My first experience of seeing the enormous beauty in early childhood learning was when I was 15 years old. A single mother in my apartment complex had two children, one of which was autistic thinking without verbal communication. She worked nights as a waitress and I came over everyday after dinner and took care of both kids. Autism was an enormous stress on the household. Although the mother had some resources and intervention, none of it was of quality. I think I made twenty dollars. I looked forward to being with both kids everyday, and I was making so much progress revising what autism meant in the home. The oldest girl and I used to make dance videos together before bed. We would make fun play areas for her brother to find in the morning. We packed lunches. We cleaned up the house and left little gifts for her mom. We listened to and trusted each other. We all had purpose. I came to realize that building these connections, trust, and purpose was where root learning happened.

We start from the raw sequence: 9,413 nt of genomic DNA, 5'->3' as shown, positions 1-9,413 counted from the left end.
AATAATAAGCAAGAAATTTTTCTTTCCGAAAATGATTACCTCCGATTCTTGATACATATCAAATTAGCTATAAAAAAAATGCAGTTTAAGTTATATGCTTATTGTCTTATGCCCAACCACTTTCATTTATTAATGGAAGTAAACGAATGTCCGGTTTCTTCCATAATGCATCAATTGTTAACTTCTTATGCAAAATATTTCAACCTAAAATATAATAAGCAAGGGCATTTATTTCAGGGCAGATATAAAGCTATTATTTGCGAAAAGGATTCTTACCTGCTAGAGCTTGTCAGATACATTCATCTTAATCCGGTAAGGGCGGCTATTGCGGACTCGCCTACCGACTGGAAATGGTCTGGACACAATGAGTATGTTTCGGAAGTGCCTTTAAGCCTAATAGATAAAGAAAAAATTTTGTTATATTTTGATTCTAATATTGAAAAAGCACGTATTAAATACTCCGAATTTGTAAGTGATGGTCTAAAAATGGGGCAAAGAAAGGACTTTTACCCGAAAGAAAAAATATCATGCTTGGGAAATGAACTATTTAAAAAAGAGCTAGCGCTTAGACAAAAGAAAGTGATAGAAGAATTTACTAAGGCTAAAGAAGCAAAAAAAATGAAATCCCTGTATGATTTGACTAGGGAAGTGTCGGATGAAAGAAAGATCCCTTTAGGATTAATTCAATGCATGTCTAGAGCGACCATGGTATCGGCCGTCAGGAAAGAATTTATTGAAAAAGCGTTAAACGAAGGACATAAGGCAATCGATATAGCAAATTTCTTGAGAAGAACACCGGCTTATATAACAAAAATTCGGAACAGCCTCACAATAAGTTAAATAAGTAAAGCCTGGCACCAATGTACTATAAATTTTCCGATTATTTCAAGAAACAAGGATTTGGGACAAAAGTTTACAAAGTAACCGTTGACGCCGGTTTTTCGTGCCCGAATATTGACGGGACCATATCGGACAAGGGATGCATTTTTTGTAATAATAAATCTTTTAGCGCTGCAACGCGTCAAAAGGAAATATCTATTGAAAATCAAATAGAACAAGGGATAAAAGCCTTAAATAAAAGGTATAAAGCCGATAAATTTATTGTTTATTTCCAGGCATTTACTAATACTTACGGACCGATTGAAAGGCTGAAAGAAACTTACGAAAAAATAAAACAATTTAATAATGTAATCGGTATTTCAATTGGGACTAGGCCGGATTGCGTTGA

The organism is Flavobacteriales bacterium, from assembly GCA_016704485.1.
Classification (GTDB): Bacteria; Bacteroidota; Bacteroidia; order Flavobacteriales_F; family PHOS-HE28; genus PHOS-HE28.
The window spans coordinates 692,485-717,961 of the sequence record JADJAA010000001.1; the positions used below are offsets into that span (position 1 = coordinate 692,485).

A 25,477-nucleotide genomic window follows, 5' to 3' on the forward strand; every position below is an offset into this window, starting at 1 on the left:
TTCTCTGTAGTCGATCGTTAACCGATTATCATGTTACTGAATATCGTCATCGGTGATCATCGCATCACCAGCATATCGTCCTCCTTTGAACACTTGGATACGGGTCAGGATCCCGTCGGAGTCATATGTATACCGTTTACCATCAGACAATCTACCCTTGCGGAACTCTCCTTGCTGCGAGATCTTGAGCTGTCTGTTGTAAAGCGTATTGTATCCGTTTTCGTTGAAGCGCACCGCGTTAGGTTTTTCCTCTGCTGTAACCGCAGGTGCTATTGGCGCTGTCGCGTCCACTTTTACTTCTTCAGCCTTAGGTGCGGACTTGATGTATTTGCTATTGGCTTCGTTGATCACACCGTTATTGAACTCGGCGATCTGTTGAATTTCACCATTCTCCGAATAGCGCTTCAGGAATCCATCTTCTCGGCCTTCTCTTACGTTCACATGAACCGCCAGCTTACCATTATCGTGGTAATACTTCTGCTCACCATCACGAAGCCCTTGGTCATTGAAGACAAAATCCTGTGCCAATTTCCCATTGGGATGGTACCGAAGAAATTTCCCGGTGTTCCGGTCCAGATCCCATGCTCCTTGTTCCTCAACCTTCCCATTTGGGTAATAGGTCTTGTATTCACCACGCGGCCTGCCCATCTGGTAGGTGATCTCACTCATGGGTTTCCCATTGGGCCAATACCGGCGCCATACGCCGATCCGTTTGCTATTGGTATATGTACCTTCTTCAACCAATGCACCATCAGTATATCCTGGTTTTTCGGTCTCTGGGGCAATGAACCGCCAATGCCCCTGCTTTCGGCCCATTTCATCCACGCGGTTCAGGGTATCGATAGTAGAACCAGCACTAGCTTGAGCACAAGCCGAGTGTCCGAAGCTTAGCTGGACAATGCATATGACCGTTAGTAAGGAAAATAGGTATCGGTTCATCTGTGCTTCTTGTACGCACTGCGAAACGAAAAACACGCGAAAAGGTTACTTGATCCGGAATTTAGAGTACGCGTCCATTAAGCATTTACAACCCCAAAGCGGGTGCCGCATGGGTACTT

This was the most important time of my day back then, and it’s the most important part of my life now.
April received her degree in Child and Adolescent Development from California State University Fullerton and is completing her Masters in Early Childhood Leadership and Organizational Change.
Winner of the Althea B. McLaren award in Arts in Early Childhood and the Robert B. McLaren award in Children’s Moral Development.
To me The Learning Root is an enchanting space deep within us. A place where everything we could possibly learn sits awaiting our knowledge of it.
In early Childhood we have innumerable theories and approaches that seek to reach the root of learning. From Montessori to STEAM, Reggio Emelia to Waldorf. All can be extraordinarily beautiful paths to the root.